the same conclusions and showed doubtless just the same enthusiasm. If there
were any political analogy between India and England, if the thousand races of
this Empire were one, if there were any chance even of their learning to speak
one language, if, in short, India were a Utopia of the debating-room, and not
a real land, this kind of talk might be worth listening to, but it is all
based on false analogy and ignorance of the facts."
"But he is a native and knows the facts."
"He is a sort of English schoolboy, but married three years, and the father of
two weaklings, and knows less than most English schoolboys. You saw all he is
and knows, and such ideas as he has acquired are directly hostile to the most
cherished convictions of the vast majority of the people."
"But what does he mean by saying he is a student of a mission college? Is he a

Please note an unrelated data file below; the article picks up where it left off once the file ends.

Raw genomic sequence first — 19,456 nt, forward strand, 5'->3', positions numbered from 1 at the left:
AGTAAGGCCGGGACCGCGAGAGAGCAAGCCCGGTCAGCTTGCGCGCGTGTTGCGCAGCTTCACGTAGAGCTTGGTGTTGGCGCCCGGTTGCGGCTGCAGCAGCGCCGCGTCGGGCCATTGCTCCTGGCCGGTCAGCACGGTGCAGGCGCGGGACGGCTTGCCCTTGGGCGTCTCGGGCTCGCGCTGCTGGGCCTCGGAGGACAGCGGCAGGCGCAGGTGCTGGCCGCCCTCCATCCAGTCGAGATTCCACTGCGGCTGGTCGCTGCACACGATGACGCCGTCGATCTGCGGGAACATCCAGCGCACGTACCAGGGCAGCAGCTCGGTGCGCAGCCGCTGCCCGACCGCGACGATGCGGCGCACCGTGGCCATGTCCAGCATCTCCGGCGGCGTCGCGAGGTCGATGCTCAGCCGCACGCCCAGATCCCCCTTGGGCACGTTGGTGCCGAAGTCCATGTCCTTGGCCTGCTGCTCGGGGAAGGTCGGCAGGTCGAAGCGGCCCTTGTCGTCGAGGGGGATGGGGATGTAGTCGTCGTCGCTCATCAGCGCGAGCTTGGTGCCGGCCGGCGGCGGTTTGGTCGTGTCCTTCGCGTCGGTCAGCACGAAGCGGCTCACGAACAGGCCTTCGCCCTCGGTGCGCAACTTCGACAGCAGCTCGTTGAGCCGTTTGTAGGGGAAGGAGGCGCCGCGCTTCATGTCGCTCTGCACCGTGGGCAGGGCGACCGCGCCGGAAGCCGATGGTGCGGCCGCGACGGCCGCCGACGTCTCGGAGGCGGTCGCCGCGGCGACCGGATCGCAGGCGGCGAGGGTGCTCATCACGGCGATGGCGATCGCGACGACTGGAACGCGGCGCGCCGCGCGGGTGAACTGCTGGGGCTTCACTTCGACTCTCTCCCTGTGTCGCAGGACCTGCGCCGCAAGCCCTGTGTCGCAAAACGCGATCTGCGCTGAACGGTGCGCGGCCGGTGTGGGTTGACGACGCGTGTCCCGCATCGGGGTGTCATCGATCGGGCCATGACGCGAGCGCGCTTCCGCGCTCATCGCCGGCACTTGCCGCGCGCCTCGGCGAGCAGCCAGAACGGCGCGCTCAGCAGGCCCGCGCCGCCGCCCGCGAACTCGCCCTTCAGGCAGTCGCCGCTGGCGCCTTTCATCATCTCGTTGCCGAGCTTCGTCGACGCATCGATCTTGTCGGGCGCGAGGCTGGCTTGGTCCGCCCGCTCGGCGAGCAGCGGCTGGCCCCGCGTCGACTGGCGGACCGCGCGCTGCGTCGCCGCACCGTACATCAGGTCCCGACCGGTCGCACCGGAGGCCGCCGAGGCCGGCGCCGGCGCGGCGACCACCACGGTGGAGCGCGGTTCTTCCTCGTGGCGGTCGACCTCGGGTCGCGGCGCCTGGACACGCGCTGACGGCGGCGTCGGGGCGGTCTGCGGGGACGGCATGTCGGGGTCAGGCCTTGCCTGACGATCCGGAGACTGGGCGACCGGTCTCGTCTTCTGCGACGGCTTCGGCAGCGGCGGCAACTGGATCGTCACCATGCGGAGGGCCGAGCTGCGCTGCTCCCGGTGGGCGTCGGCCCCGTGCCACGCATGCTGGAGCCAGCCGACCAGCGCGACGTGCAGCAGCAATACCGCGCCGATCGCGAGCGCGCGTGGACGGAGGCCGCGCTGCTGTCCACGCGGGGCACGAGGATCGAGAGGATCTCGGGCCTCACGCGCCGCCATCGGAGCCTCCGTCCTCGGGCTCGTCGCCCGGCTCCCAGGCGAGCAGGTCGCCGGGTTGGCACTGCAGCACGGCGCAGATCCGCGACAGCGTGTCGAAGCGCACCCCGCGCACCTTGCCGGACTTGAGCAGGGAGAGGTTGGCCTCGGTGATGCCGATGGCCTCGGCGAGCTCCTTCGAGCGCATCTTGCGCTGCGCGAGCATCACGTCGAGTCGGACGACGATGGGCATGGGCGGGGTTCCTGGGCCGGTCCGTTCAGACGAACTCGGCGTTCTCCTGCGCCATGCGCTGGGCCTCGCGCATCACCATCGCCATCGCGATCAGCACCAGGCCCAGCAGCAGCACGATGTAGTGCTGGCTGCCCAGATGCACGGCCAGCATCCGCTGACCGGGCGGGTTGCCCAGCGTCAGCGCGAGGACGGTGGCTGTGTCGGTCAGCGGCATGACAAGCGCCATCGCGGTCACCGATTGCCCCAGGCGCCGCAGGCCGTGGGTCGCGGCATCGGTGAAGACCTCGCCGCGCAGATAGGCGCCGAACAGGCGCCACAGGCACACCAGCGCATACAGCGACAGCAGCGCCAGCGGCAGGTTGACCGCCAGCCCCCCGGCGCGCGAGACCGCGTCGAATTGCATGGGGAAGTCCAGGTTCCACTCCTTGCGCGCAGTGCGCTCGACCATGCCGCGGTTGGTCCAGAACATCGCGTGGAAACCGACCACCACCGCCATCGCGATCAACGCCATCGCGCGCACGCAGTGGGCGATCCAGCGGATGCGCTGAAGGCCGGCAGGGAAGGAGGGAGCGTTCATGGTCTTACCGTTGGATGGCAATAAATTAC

"He meant just what he said, and he is not a Christian, nor ever will he be.
Good people in America, Scotland and England, most of whom would never dream
of collegiate education for their own sons, are pinching themselves to bestow
it in pure waste on Indian youths. Their scheme is an oblique, subterranean
attack on heathenism; the theory being that with the jam of secular education,
leading to a University degree, the pill of moral or religious instruction may
he coaxed down the heathen gullet."
"But does it succeed; do they make converts?"
"They make no converts, for the subtle Oriental swallows the jam and rejects
the pill; but the mere example of the sober, righteous, and godly lives of the